Thanks! Ride safe!
So many memorable place names here. I'm loving it. I too recall some extremely early departures to be in the pool at my next destination with a cold one in hand by lunch.
Do you have an "other than stock" seat?
Yes, a Seat Concepts Tall. I don't think I could have made the trip without it.
I have finally arrived home and will start finishing the trip report from Tehatchapi on, includes the coast, Lake Tahoe, Jackson Hole, Yellowstone park and more thru Wyoming. Also, my home made crash bars with frwy pegs also was instrumental in making the trip. Yesterday I arrived home after a 409 mile dash from west of St Louis to central Tennessee. My wife asked if I was tired, I said not really. My total trip was about 6500 miles.
I am looking forward to reading about your trip! Thanks.
What a great ride! I have a Himalayan as well so I am very interested in your experiences with the bike on this trip. Thank you for posting about your ride!
After arriving back home in Tennesse, taking care of all my yard work that had gone to hell it's time to continue my thread. Here are a couple of maps that outline my route to Tehatchapi so far.
After a short visit with my brother in Tehatchapi, I continued my trip. The main route from Tehatchapi to the valley is down Hwy 58 which in its own right is a scenic road, but I wanted to get some more offroad. Comanche Point road drops down from the hills via a steep, switchback road that offers great views of the Central Valley of California.
At the bottom of the hill, you are met with the bounty of the central valley. It started with grape vineyards but as I crossed the valley for 50 miles all I saw was field after field of crops. Fruit and vegetables of all kinds. It was harvest season and the roads were lined with the cars of the workers in the fields bringing in the crops. Its labor-intensive and without all the workers, there's no way the crops could be harvested.
It was 44 miles across the valley to Maricopa, Ca. I was amazed by all the crops being grown.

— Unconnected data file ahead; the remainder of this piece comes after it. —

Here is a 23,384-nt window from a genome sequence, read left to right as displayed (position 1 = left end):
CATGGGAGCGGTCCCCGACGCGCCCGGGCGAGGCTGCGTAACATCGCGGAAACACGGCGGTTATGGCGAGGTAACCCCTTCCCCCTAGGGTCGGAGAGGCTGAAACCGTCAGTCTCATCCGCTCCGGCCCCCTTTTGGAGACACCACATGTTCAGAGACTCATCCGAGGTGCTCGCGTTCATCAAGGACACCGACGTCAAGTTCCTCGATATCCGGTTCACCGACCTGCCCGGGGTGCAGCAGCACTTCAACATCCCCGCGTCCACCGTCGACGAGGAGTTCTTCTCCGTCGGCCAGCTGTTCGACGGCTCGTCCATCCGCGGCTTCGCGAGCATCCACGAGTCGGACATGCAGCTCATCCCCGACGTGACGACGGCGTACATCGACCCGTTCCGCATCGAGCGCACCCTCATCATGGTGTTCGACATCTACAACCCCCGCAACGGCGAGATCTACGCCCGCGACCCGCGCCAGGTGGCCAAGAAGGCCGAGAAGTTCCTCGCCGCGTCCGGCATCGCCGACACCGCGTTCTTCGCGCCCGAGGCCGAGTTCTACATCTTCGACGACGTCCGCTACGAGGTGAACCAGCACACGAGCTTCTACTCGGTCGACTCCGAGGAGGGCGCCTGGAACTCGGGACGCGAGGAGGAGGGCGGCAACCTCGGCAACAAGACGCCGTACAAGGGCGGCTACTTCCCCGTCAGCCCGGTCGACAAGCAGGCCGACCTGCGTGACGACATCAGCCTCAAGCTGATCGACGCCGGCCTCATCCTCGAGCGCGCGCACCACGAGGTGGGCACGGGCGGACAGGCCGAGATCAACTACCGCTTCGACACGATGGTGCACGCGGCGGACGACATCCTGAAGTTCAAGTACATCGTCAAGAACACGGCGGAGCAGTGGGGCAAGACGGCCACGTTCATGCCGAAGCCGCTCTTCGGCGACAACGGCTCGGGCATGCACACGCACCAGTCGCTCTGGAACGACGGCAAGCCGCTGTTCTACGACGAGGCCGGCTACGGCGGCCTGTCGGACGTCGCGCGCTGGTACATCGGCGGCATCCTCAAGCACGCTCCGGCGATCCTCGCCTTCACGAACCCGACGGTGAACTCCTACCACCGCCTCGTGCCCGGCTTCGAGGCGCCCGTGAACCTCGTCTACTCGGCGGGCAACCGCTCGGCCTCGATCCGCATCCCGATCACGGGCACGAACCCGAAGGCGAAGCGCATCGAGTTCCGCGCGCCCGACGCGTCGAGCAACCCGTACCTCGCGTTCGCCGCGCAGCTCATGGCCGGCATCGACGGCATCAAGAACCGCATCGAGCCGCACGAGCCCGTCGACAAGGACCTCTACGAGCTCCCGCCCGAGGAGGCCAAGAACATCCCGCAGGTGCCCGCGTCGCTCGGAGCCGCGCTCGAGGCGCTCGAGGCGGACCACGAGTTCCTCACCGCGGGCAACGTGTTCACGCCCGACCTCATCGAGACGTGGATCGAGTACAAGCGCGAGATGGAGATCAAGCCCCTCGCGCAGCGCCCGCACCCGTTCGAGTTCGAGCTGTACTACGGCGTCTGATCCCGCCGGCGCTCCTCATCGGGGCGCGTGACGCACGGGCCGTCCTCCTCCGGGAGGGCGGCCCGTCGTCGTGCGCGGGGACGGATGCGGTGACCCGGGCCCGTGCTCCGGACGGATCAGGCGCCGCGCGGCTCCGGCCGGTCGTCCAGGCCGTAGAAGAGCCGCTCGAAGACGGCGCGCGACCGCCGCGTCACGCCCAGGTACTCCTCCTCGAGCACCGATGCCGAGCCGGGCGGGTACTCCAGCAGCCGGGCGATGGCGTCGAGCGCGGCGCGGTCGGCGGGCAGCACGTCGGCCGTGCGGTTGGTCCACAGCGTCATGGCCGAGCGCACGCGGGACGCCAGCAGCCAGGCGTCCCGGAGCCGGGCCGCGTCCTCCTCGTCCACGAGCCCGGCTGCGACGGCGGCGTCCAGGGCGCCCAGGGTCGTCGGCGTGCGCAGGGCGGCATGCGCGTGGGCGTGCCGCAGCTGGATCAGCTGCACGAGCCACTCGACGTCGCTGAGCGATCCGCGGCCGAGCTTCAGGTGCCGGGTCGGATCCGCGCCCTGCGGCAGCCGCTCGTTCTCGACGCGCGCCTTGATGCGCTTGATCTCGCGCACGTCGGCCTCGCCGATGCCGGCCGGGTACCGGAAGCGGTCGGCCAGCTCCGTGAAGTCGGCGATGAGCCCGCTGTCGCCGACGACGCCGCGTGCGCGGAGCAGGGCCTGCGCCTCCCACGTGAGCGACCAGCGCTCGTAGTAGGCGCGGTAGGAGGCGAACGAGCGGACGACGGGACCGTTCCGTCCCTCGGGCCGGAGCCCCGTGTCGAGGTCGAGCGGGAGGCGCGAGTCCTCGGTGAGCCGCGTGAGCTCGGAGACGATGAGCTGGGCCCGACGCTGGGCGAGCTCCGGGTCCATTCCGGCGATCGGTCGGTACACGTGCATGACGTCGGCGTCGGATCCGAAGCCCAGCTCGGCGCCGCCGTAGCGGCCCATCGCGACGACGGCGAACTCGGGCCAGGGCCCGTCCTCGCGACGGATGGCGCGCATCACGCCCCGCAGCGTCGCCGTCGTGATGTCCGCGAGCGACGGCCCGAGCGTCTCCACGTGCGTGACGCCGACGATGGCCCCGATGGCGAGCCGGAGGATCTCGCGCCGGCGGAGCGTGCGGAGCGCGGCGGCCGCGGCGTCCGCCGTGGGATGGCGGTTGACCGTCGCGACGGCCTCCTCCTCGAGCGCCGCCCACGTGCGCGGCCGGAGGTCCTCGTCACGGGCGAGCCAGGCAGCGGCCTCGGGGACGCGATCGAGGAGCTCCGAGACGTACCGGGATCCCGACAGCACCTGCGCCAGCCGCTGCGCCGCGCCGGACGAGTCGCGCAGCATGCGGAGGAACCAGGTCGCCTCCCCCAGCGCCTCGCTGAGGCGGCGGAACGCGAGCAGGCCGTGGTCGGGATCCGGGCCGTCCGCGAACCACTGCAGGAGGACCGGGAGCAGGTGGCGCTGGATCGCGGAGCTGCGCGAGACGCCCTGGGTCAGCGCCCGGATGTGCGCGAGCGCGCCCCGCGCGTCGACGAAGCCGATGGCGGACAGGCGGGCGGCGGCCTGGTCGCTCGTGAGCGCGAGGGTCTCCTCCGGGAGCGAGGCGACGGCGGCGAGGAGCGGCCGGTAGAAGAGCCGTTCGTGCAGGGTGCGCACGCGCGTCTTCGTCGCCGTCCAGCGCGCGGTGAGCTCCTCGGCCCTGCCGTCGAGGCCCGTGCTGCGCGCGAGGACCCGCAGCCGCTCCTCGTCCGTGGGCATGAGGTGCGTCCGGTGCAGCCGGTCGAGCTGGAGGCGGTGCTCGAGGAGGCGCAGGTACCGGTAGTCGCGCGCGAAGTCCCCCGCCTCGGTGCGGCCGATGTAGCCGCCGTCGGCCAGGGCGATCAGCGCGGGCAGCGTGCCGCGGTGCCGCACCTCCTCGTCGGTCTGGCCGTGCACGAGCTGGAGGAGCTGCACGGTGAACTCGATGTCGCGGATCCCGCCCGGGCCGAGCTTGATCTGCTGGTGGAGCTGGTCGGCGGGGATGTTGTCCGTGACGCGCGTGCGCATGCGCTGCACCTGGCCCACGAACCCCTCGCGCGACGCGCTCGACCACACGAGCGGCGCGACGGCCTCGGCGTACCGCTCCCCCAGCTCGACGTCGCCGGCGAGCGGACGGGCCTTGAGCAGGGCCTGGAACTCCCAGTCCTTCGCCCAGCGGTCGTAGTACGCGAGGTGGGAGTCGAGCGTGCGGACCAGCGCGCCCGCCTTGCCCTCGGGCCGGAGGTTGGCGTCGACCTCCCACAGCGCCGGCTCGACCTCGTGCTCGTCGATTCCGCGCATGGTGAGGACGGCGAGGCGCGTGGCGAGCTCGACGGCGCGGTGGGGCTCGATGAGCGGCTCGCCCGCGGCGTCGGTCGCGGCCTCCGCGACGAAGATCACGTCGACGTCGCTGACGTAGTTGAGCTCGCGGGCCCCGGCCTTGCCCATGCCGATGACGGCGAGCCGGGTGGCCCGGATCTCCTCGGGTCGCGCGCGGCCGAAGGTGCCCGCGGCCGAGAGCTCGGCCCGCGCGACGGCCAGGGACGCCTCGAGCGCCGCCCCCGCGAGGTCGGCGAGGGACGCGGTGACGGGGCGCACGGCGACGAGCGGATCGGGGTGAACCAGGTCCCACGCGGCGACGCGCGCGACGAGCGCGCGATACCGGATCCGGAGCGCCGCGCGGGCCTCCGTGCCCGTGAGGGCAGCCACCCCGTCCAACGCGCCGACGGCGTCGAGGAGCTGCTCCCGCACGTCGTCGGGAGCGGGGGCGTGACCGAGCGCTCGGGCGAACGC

After leaving Maricopa I started the climb up the hill and saw the entrance to the Carrizo Plain National Monument. This from the Gov't website: "Three hundred years ago, California’s Central Valley was vast grassland where antelope and elk grazed and wildflowers swept the spring landscape. Today, amid urban and agriculture development, a remnant remains in the Carrizo Plain National Monument." The first picture is looking East over the Central Valley.
I arrived at the Fam Camp (military lingo for a campground on a military installation) on Vandenburg AFB and set up camp. A couple that had been there a while told me that the mornings are foggy and that my tent would be covered in dew. I decided to move the tent over to under the shelter. Ha, woke up the next morning and the day was dry and warm!
I could not believe the numbers of ground squirrels! Thousands of them all around, this place needed some coyotes for thinning the heard! Oh, I did see one on the base, and it was a big healthy one. I left the next morning and started up the coast. The area around Santa Maria is berry growing country. Thousands of acres of berries of all kinds. This machine is used during the harvest. It slowly moves down the rows, the large arms sticking out are conveyor belts that move the filled boxes to the center where they are stacked until offloaded.
I finally hit the coast and was met by the beautiful blue waters of the Pacific.